In recent times China has been much on our minds. In this post I’ve collected a number of diverse articles and radio segments bearing on China and our relationship with China which seemed to me interesting. I’m not attempting to deal comprehensively with mess our relationship with China has become.
Visit of Premier Li Keqiang
That’s from an article Li Keqiang’s visit a good sign for the China-Australia relationship on 27 March 2017.
Premier Li Keqiang, second only to President Xi Jinping, spent five days in Australia to consolidate the relationship between the two countries.
There were questions, of course, but the relationship looked open, full of promise and working well.
That was then, this is now
Last week the two remaining Australian China-based media journalists, Bill Birtles of the ABC and Michael Smith from the AFR, were flown home, having been interviewed about the detention of Australian citizen and Chinese state media journalist, Cheng Lei, now in indefinite detention amid claims of imperilling Chinese national security.
Birtles did many interviews with ABC programs. The best I heard was with Linda Mottram at ABC RN’s PM. Five years ago he found China a relatively relaxed and open place to work. Now, he said, it was impossible to make a documentary, because of harassment, and because no-one wanted to talk to Australian journalists, with Australia being consistently and comprehensively rubbished on state media.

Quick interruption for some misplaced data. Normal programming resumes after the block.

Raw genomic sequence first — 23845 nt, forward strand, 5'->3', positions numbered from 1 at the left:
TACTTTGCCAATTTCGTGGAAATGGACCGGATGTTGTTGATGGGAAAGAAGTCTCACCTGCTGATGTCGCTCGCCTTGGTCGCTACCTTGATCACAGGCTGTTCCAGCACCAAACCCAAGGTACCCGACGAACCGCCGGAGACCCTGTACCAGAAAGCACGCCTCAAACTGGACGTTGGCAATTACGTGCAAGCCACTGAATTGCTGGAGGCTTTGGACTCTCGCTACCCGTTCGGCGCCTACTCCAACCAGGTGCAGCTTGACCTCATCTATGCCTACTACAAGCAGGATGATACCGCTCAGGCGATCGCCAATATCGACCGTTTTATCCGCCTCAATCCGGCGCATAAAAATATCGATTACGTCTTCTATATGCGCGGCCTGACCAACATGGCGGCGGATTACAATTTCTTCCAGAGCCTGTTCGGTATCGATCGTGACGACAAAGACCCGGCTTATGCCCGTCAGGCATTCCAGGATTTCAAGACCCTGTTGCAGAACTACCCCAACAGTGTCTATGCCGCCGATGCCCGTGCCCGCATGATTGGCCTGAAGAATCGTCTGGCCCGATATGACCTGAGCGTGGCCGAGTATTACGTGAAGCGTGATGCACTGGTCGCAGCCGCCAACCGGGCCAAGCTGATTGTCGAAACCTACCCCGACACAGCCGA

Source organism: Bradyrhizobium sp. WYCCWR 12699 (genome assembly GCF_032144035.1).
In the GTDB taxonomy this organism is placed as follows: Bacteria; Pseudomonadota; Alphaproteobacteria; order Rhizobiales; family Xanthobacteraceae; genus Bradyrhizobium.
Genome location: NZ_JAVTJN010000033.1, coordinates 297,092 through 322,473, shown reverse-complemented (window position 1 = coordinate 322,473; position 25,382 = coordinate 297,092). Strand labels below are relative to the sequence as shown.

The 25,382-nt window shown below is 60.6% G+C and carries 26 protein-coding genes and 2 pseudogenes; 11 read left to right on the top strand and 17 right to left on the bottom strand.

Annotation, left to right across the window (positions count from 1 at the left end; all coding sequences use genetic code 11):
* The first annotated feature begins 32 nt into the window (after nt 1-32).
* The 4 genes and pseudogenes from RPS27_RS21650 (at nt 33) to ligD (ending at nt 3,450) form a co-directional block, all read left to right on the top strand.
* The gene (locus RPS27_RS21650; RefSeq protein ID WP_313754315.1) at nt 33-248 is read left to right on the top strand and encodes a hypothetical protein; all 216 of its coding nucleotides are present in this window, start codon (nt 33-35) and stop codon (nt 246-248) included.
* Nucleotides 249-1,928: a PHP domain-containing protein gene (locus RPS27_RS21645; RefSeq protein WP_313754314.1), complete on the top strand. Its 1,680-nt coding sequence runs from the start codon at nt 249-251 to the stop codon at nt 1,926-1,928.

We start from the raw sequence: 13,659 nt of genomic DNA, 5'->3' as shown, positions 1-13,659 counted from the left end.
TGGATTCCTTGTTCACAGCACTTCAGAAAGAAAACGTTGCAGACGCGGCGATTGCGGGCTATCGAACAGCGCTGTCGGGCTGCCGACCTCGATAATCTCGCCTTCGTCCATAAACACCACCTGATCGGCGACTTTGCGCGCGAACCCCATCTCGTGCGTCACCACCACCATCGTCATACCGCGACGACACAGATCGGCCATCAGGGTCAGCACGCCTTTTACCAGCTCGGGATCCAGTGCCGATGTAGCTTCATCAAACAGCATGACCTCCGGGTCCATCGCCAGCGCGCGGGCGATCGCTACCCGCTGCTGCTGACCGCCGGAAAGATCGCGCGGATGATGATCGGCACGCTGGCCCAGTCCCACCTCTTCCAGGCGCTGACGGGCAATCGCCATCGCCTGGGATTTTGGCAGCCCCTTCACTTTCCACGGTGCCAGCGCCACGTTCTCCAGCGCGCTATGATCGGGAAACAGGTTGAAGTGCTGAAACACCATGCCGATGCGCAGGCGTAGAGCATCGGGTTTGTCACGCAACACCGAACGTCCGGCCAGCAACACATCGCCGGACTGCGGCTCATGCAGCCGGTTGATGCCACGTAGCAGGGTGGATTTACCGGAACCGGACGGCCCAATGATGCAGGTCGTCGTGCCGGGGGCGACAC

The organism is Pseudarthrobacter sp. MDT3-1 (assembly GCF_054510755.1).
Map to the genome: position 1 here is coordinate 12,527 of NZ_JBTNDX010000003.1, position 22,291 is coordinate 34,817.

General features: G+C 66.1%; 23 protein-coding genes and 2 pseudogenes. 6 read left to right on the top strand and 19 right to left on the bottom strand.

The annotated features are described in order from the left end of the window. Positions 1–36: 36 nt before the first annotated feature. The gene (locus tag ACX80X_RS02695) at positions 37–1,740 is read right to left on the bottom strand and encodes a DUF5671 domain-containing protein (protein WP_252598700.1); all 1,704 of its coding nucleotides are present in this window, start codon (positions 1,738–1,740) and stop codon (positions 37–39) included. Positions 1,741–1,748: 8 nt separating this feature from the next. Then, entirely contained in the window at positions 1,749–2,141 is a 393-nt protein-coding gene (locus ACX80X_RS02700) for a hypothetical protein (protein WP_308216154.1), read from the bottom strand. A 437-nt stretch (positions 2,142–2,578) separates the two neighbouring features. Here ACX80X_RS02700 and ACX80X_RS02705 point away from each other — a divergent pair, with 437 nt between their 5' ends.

China our biggest export destination
China is by far our biggest export destination, taking around 30 per cent of our exports.
- In 2017-18 Australia exported $123.3 billion in goods and services to China, equal to about 6.7 per cent of Gross Domestic Product (GDP).
There are over 12,000 Australian exporters selling goods to China either directly or via Hong Kong and over 3,000 Australian businesses based there.
Then there is, or was, a significant flow of Chinese students and tourists to our shores.
In November last year Adam Triggs made that 38 per cent and said this:
- It’s true that Australia exports a lot to China — about 38 per cent of its exports. This is far more than to Japan, Australia’s second-largest export destination at around 16 per cent. At roughly AU$144 billion (US$99 billion) a year, exports to China contribute 8 per cent of Australia’s GDP.
Is this a problem? Some fear that these benefits could be at risk if China were to weaponise its trade with Australia as part of a geopolitical dispute, or if the Chinese economy were to suffer a crisis. Luckily, neither is a realistic threat.
As Shiro Armstrong and Peter Drysdale have noted, China has zero strategic interest in weaponising trade against Australia. Yes, Australia is dependent on China, but China is also dependent on Australia. Australia supplies 61 per cent of China’s iron ore, 53 per cent of its coal and 23 per cent of its thermal coal. Australia’s shares in each are increasing.
That was Marise Payne, and her counterpart Wang Yi in December 2018
Now it seems the whole relationship has been well and truly weaponised, apart from actual shooting.
Saul Eastlake’s assessment of the Chinese economy
Economist Saul Eslake assesses the strength of the Chinese economy in Is time running out for the Chinese economy? also published later with slight changes at The Conversation as China’s leaders are strong and emboldened. It’s wrong to see them as weak and insecure.
He sees strength and resilience, rather than weakness. However, as an ’emerging’ economy they have been using debt like an ‘advanced’ economy: